Algeria’s Prime Minister considers US recognition as a threat to Algeria’s borders and regional stability.
Rabat – Algeria’s Prime Minister Abdelaziz Djerad on Friday stated that the evolving situation in Western Sahara is “destabilizing” Algeria. Djerad made the comments during a press conference to mark the 60th anniversary of the demonstrations that led to the country’s independence.
Djerad presented the quid-pro-quo agreement between Morocco, the US and Israel as a move that directly “targets” Algeria. “The Zionist enity has arrived,” the Algerian PM said of the agreement. Claiming that Morocco’s expanding diplomatic networks constitute “real threats to our country’s border,” Djerad urged national solidarity in response to these perceived threats.
On Friday, sources from within the negotiations that led to Morocco’s multilateral Western Sahara deal revealed far-reaching diplomacy. But there has been no mention of targeting Algeria, oraffecting Algerian domestic affairs. Still, Djerad considered the deal between Morocco and the White House to have been driven by “a real desire to attack Algeria.”
Morocco’s re-establishment of diplomatic relations with Israel, returning to a bilateral approach the country’s had in the 1990s, was presented by Djerad as “the arrival now of the Zionist entity at the gates of our borders.”
Djerad called on Algerians to not look at Algeria’s internal problems, but “unite” against the perceived foreign threats. He stated he was convinced of “the existence of real solidarity among Algerian people.”
In recent weeks, Algerians have repeatedly complained over the secrecy that continues to surround the presidential office’s statements about President Tebboune’s health. In response, however, Djerad used his press conference to reassure the country. President Tebboune is working “tirelessly” to solve Algeria’s “cyclical crises,” Djerad concluded.
The Algerian PM’s calls for national unity in the face of perceived foreign threats echoed earlier remarks by the government’s spokesman and minister of communication Ammar Belhimer. On December 5, Nearly a week before the deal between the US, Morocco and Israel was announced, Belhimer was already calling for national unity in the face of “the enemies and haters.”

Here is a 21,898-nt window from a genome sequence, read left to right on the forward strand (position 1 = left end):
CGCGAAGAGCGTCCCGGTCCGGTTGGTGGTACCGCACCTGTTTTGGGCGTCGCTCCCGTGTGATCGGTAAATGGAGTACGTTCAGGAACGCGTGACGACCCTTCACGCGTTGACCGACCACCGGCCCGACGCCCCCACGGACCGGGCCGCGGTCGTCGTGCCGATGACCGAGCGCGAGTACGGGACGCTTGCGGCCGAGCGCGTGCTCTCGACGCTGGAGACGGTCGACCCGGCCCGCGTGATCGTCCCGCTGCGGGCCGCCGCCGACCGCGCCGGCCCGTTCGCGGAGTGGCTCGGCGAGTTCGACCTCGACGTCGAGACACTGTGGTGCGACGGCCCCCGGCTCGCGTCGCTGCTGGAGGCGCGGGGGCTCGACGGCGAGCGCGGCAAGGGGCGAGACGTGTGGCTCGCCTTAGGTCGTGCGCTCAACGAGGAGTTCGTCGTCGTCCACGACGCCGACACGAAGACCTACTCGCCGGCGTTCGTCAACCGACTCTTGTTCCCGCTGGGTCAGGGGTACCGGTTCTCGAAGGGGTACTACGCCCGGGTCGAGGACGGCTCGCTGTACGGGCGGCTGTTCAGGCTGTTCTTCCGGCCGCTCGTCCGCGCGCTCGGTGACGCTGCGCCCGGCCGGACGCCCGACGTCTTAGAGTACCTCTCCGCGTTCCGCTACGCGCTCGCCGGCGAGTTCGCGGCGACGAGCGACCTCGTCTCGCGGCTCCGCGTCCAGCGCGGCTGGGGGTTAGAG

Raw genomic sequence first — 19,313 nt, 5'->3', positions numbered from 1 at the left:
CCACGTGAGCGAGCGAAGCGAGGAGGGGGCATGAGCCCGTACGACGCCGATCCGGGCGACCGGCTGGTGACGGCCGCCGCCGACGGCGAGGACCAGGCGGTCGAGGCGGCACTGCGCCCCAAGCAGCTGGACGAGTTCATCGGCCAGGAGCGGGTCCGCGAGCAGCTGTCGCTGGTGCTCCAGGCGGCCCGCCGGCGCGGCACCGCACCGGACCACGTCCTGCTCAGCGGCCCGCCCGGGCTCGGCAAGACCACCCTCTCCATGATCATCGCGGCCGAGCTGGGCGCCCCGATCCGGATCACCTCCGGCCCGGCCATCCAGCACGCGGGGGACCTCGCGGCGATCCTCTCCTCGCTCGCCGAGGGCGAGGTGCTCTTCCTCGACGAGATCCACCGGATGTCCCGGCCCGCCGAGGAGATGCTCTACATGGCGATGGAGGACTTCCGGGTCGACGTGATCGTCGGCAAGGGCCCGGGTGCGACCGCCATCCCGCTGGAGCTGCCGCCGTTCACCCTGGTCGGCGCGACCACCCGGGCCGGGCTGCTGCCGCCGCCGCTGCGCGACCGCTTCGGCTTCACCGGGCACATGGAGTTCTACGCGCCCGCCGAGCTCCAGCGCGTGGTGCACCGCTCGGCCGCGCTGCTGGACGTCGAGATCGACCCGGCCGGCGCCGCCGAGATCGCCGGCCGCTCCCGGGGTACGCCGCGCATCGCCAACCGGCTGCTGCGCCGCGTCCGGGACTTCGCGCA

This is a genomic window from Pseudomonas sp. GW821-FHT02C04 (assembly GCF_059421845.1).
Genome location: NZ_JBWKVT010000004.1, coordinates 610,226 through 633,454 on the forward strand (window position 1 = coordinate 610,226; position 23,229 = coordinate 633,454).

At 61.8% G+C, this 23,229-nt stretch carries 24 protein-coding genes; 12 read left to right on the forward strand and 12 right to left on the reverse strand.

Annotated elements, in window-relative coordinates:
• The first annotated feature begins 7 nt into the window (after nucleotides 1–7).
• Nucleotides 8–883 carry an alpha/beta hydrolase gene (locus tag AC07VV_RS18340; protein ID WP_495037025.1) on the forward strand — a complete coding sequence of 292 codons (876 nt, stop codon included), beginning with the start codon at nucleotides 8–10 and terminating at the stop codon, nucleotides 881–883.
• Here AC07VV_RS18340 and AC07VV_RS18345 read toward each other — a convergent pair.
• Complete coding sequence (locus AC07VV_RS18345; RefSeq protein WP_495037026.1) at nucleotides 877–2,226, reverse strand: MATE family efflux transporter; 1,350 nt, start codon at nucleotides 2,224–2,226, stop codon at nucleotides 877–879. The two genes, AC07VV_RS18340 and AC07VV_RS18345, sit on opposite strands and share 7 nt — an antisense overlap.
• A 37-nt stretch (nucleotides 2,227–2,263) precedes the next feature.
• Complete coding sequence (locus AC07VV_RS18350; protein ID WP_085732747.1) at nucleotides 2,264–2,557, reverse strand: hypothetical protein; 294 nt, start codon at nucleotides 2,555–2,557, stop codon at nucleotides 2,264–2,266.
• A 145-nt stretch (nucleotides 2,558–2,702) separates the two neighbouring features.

Morocco’s diplomatic efforts regarding Western Sahara appears to have come at an opportune time for Algeria’s leadership. President Tebboune, whose impaired health has prevented him from assuming his presidential duties for the past months, is reported to be convalescing in Germany after receiving a month-long COVID-19 treatment.
However, by invoking patriotism and “national solidarity,” the Algerian regime can brazenly ignore the president’s ill health and claim that he is working “tirelessly” to solve the country’s crises.
Tebboune’s COVID-19 status was only revealed by accident through a message of well wishes from Saudi Crown Prince Mohammed Bin Salman, yet the government still insists it was always transparent about the president’s health.“It was never a secret,” Belhimer stated on December 5.
Algeria’s 75-year-old and heavy-smoking President Tebboune has not made any public appearance since the week before his hospitalization. Without the country’s nearly all-powerful president in firm control, the prime minister and the chief of staff have aimed to present a united front in Algeria’s top brass.
Meanwhile, Algeria’s internal crises continue unabated. Earlier today, the country’s director general of national security announced that 85 police officers had died of COVID-19. But he added the reassuring news that the country’s brave medical professionals are now seeing a steady decline in daily new infections. The government is only now capping prices for COVID-19 tests while serious concerns linger over the country’s handling of the pandemic.
Amid the national crises in health and the economy, restrictions on Algeria’s thriving online press are being implemented and journalists continue to be jailed.
For most Algerians, the government’s focus on Western Sahara and perceived foreign threats means little in terms of solving their practical, day-to-day problems. For Algeria’s leadership, the Western Sahara card has become a convenient way of distracting international and domestic attention from its own ineffective governance.